Molecular characterization and bioinformatics of the PenB_MT3
The structure of the PenB_MT3 gene and its transcript are summarized in Figure 6A. PenB_MT3 transcript is 1334 nt long, including a 531 nt long ORF, a 523 nt long 5′UTR and 277 nt long 3′UTR. Within the gene we predicted one polyadenylation signal ATAAA (250 nt downstream from the stop codon, TGA). The PenB_MT3 gene is 2862 bp long and contains two exons (376 bp and 958 bp, respectively) and one intron of the U2-type (1528 bp). The ORF of PenB_MT3 encodes 177 AA long protein with a calculated molecular mass of 19.51 kDa and a predicted pI of 8.5. Searching different public databases to assess the similarity of the deduced amino acid sequence, we found no similarity to known amino acid sequences. On the other hand, similar to PenB_MT2, secondary structure prediction programs predict a complex, conserved secondary structure element pattern built from both α-helices and β-strands (Figure 6B). Analysis with InterProScan program showed the presence within an N-terminal region of predicted protein a sequence of a putative eukariotic signal peptide [1–19 Aars]. With the use of ProtParam program it was established that the most frequent amino acid residues are leucine (13.6%), valine (10.2%), serine (9.0%) and glycine (8.5%). However there are no conserved domains or motifs characteristic for leucine-, valine- or serine-rich proteins. Cellular localization prediction using different bioinformatic tools showed that the predicted protein contains targeting signal sequence with no preference to cellular compartments.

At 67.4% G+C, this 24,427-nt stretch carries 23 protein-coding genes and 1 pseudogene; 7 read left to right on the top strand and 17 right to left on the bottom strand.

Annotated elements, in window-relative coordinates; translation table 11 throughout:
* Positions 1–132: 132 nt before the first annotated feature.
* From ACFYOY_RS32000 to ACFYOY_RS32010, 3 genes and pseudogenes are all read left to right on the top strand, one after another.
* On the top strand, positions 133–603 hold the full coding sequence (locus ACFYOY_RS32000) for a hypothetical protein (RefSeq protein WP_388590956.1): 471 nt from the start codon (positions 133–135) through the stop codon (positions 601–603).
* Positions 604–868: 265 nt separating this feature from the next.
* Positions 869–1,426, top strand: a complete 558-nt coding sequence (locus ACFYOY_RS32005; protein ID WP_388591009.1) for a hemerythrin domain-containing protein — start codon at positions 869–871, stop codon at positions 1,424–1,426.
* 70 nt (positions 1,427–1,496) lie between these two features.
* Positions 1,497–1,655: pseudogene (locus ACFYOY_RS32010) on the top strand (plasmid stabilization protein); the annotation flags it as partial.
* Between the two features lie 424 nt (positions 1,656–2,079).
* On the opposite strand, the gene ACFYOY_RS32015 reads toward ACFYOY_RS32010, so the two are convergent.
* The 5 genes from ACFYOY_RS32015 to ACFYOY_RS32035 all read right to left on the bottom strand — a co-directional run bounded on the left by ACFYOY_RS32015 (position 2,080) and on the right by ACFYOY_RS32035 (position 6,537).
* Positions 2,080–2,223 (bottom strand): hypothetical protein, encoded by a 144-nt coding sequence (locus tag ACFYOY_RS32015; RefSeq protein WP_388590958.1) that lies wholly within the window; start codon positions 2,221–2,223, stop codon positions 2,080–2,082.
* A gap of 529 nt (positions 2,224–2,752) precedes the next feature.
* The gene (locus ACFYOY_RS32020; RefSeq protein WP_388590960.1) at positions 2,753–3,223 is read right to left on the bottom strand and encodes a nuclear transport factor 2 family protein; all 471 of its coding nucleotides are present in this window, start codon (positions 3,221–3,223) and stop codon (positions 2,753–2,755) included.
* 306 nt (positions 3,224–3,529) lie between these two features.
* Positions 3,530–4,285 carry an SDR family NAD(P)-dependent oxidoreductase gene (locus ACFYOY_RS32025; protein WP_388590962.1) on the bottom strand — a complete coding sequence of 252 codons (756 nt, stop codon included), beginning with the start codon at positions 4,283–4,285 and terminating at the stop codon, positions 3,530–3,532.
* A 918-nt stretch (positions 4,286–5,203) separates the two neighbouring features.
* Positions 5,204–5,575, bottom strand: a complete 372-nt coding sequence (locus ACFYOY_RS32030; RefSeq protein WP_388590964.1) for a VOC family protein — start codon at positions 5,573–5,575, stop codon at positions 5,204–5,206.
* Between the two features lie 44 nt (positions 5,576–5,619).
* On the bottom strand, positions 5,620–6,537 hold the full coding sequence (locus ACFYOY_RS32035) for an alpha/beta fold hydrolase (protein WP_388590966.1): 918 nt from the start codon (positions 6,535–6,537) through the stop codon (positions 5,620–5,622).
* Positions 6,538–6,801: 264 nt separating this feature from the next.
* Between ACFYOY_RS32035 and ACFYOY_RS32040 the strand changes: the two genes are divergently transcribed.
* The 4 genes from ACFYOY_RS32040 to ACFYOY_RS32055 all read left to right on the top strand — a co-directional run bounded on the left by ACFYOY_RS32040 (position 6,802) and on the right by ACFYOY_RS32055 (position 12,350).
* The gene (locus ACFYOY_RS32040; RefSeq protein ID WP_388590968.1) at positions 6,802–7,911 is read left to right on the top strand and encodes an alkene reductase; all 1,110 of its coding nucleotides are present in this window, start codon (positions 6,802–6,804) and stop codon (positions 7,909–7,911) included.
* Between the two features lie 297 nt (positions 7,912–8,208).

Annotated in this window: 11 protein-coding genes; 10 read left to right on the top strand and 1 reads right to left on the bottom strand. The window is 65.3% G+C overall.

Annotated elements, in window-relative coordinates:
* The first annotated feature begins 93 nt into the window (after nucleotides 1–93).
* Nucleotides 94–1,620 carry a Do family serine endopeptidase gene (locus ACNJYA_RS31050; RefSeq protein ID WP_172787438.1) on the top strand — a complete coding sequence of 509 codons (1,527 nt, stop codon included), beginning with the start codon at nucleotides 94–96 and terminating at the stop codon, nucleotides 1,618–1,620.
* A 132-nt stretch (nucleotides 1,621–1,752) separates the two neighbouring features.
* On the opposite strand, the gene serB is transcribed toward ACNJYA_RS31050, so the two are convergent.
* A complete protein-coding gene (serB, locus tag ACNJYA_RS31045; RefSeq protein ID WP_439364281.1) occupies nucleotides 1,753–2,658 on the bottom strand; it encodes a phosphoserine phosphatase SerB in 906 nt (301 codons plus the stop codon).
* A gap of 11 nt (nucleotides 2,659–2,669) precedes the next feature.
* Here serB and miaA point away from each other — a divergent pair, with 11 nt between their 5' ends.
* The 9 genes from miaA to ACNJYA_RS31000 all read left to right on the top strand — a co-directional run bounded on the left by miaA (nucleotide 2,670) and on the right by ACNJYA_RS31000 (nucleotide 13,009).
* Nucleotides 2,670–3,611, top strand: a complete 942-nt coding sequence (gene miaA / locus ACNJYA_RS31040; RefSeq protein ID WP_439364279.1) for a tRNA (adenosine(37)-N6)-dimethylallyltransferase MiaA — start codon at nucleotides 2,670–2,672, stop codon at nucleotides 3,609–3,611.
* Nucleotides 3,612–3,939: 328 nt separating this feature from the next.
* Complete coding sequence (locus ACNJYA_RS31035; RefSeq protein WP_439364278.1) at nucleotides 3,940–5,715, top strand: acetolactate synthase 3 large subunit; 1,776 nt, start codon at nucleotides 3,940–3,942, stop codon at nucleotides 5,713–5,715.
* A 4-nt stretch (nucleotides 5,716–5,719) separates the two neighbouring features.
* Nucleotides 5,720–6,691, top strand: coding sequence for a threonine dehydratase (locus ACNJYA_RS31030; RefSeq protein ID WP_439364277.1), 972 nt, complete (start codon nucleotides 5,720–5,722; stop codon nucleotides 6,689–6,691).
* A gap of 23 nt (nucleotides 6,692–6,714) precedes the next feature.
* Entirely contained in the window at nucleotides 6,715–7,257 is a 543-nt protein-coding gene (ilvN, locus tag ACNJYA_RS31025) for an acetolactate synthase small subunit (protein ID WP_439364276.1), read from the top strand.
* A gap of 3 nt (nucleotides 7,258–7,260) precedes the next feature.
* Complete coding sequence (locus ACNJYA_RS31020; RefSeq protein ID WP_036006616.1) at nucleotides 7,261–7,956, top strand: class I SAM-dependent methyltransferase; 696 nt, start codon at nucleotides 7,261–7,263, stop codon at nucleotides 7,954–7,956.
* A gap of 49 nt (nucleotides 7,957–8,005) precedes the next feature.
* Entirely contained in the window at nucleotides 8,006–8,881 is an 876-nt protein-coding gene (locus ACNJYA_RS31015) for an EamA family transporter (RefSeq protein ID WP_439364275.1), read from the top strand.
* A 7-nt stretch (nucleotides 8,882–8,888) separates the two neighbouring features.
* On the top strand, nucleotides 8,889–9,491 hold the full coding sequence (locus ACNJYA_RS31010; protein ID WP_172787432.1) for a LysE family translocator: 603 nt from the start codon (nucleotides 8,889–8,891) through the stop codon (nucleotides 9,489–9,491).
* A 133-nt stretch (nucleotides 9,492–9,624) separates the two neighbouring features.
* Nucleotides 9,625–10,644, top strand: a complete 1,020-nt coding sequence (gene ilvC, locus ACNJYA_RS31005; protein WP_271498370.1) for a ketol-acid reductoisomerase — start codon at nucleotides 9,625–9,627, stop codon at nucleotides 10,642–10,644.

PenB_CYSP, PenB_MT2 and PenB_MT3genes expression is female-specific and regulated by growth conditions
For the three genes PenB_CYSP, PenB_MT2 and PenB_MT3, which were identified as differentially expressed between female and male individuals producing sex organs in an RDA-cDNA approach, further expression pattern analyses were performed by semi-quantitative RT-PCR and real-time PCR techniques. Several developmental stages of the female and male thalli of P. endiviifolia sp B grown under various conditions were used for RNA isolation: (i) the female thalli without archegonia cultivated in vitro, (ii) the female thalli producing archegonia collected from the natural habitat, (iii) the male thalli without antheridia cultivated in vitro, and (iv) the male thalli producing antheridia collected from the natural habitat (Additional file 5: Figure S4). Because the female and male gametophytes grown in the environment are indistinguishable from each other until the sex organs differentiate, we could not use these developmental stages in our gene expression analysis.